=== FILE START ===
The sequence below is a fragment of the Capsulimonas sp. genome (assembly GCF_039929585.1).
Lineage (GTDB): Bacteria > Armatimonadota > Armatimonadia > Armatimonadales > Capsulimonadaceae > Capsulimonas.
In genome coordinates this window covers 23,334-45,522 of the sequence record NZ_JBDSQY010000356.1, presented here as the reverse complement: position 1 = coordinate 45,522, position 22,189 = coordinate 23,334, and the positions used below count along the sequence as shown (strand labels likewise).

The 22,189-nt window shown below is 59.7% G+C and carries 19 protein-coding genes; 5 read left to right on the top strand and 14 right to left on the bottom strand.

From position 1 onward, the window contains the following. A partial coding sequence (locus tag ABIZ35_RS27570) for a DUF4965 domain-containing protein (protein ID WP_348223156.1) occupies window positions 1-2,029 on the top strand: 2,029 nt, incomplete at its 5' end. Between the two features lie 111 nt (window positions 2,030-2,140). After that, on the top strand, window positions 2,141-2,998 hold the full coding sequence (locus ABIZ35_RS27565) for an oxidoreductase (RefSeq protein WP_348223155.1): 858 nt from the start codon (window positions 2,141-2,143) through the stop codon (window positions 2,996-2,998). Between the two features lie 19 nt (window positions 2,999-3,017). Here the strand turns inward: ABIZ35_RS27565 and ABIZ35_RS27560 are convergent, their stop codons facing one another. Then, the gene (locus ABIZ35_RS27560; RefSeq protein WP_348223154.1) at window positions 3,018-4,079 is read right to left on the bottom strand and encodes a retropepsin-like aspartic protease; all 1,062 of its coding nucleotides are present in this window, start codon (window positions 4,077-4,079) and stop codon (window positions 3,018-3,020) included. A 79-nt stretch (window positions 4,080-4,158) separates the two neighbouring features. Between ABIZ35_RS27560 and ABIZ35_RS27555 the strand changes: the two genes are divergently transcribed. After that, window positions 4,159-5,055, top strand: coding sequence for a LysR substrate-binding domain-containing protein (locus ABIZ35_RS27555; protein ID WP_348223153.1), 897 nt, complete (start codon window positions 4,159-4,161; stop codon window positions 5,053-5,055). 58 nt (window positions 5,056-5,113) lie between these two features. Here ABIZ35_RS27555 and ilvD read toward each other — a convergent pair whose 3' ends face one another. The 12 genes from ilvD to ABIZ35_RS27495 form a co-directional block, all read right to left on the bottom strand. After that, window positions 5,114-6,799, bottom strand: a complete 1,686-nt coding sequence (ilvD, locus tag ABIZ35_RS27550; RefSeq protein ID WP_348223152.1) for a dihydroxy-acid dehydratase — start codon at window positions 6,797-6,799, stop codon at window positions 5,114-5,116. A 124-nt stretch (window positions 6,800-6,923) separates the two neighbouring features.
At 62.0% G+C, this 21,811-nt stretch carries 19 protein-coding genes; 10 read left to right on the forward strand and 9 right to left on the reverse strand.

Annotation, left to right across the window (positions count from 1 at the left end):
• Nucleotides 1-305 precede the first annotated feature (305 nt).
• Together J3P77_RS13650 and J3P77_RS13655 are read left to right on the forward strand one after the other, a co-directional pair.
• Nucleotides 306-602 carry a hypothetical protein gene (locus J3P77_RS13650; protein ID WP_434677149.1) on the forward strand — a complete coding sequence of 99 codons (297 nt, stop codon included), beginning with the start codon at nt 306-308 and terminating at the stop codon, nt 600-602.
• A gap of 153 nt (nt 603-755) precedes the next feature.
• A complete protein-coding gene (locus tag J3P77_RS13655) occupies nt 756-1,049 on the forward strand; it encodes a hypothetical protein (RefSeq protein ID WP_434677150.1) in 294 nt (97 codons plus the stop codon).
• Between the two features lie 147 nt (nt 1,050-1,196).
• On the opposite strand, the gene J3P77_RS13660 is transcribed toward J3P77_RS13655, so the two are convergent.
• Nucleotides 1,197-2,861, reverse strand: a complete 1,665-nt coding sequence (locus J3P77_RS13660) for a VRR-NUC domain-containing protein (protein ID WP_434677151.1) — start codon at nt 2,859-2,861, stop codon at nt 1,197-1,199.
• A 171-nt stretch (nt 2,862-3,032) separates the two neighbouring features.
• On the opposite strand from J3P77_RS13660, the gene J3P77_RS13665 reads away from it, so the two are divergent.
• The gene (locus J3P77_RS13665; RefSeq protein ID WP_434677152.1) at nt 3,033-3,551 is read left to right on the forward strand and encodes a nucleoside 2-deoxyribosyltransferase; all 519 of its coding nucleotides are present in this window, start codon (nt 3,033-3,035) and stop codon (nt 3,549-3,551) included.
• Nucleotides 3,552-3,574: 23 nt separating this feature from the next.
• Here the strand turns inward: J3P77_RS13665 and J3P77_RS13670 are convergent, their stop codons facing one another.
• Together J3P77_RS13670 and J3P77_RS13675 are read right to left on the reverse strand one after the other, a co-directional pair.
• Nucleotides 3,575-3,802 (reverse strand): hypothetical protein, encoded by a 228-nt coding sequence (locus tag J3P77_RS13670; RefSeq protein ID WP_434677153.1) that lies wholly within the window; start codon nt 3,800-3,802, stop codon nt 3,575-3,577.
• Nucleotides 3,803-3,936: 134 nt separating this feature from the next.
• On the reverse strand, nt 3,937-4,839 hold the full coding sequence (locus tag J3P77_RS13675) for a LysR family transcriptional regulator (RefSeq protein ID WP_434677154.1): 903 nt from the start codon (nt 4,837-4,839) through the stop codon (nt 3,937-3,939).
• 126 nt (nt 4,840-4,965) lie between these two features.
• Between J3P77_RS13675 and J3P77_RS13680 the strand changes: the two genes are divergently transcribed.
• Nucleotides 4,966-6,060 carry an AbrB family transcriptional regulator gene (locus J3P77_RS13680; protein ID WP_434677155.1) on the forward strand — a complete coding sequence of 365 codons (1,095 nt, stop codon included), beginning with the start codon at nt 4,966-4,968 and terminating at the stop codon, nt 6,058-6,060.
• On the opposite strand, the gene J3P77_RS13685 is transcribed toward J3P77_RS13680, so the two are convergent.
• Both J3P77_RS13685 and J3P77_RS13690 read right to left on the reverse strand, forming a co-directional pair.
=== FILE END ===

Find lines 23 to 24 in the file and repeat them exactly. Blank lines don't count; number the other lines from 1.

• Nucleotides 3,803-3,936: 134 nt separating this feature from the next.
• On the reverse strand, nt 3,937-4,839 hold the full coding sequence (locus tag J3P77_RS13675) for a LysR family transcriptional regulator (RefSeq protein ID WP_434677154.1): 903 nt from the start codon (nt 4,837-4,839) through the stop codon (nt 3,937-3,939).